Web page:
It’s a short week, so I’m going to be blogging only a couple times. I’ll try to make them count.
Chapel today. Can you believe I’ve been attending regular chapel since I started preschool. I’ve probably mentioned it. Not that I’m particularly proud of the fact, but I just like to remind people, in case my calloused attitude sometimes comes across. I really don’t mind it so much anymore. It’s actually pretty fun now I get paid for it.
Thanksgiving chapel today. The President of the Focus Institute spoke briefly on the original Pilgrims, who following that first winter when half of them had already died, they stayed and watched the Mayflower leave the shore. There’s a painting by George Boughton called “The Return of the Mayflower” silently depicting the moment and preserving it for history. I went to a private Christian school, so I know the great sacrifices our forefathers made to establish this country. But it was an excellent reminder to me of why we “do” Thanksgiving (besides the gorging, bickering, and football), and also of the power and impact of art, especially art that depicts a greater theme.
Sometimes I feel so coddled it’s pathetic. Comfy, I guess. And the worst part is that I aspire to be such a paragon of self-denial. Pppfffff! The truth is, I’m as “American” as anyone. It’s a real problem too, when you’re trying to write a book. You’ve basically got to throw out the television, Internet, Playstation, and whatever else you’ve been consumer-conditioned on. I’ve been given everything I have. God’s hoping it will wake me up, I’m sure, but I sincerely hope I don’t obscure the fact that while I’m “called” to do something as a writer and editor, I don’t think I’m entitled to it. It’s something I can never live up to, but it gives me purpose and hope and joy, even in my failings. You know what I mean?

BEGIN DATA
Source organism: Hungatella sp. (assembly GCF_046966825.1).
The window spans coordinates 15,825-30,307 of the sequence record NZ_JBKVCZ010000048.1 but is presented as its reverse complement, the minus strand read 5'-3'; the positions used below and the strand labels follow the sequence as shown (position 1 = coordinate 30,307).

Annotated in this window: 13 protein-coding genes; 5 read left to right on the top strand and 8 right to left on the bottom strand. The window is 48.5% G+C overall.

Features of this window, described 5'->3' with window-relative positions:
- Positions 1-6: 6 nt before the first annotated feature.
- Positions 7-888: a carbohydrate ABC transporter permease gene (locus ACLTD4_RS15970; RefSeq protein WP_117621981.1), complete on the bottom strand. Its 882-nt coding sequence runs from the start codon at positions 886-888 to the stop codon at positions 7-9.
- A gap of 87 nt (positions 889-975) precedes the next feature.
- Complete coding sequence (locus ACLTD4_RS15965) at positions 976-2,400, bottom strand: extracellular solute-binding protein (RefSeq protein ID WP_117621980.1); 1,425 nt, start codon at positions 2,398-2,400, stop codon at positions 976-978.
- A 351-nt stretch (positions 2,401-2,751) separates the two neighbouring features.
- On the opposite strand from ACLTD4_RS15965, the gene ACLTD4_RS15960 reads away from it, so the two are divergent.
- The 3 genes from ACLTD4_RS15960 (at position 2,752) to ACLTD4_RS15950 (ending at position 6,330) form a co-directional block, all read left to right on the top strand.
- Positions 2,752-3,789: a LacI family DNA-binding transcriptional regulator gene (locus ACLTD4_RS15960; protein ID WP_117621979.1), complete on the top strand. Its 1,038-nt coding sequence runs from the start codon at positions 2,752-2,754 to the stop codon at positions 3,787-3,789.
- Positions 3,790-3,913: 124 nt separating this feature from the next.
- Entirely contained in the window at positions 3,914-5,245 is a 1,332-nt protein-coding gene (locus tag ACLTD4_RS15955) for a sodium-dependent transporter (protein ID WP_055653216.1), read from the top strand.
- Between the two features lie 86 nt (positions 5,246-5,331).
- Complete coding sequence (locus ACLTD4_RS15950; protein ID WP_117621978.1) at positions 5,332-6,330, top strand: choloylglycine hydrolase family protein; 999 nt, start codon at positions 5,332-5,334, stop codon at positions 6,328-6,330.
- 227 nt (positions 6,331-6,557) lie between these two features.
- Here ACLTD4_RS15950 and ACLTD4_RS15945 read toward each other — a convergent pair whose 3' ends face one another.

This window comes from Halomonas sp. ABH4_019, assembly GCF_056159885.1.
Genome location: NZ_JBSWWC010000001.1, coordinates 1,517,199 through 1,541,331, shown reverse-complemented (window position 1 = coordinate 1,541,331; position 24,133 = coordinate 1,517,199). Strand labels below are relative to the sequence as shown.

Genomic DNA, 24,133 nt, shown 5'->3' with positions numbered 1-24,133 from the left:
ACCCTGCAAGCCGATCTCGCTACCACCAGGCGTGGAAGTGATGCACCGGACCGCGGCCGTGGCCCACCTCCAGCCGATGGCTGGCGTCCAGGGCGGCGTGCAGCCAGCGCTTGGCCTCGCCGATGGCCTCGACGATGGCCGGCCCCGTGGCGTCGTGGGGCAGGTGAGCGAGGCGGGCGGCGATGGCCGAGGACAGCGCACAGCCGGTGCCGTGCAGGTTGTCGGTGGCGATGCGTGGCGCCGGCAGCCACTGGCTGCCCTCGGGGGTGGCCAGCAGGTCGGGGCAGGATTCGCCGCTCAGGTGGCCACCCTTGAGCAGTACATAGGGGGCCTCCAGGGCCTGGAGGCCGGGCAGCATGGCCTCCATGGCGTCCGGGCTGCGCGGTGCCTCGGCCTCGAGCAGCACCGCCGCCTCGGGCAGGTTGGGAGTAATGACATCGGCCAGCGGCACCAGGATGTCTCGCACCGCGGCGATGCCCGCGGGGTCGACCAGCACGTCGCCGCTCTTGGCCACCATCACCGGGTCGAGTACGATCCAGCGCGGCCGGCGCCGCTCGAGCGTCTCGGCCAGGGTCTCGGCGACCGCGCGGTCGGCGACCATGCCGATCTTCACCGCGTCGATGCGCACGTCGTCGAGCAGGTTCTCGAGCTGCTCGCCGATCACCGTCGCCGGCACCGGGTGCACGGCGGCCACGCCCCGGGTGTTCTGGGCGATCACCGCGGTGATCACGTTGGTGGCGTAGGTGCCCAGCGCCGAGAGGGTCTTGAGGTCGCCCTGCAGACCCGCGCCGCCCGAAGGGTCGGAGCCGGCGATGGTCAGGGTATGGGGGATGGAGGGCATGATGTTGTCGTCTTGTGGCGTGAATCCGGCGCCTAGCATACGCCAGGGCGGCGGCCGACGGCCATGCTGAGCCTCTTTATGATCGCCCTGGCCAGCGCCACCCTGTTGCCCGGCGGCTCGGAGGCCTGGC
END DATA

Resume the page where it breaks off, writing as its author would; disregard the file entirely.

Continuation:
But I think that’s kind of the point of Thanksgiving. It implies we have things to give thanks for—and someone to be thankful to. Gratitude requires humility, like just getting down on your face and saying, “God, you can’t know. You can’t know”—and just knowing He does know. Repentance is the same way. I want my art to be full of them both. Thanksgiving requires us to forget about present wants to focus on supplied needs. And it has the added bonus of removing the focus from ourselves—always a blessing for self-conscious, introspective word people. The more you practice the posture of thanksgiving, the better your art will become. I wish I could point you to chapter and verse, but in so many words, it’s there.
With this year’s election pundits in a tizzy to figure out what “bigger reason” there is for how so many Evangelical Christians were voted in, it’s fun to think of all those “values voters” leading by silent example this season to bend a knee to the One the original Pilgrims wouldn’t be persuaded to abandon. This fall, we witnessed the power of a voice in the face of the typical hopelessness, destruction, and despair.
This Thanksgiving, may we reflect the source of that power in our words—and our silence.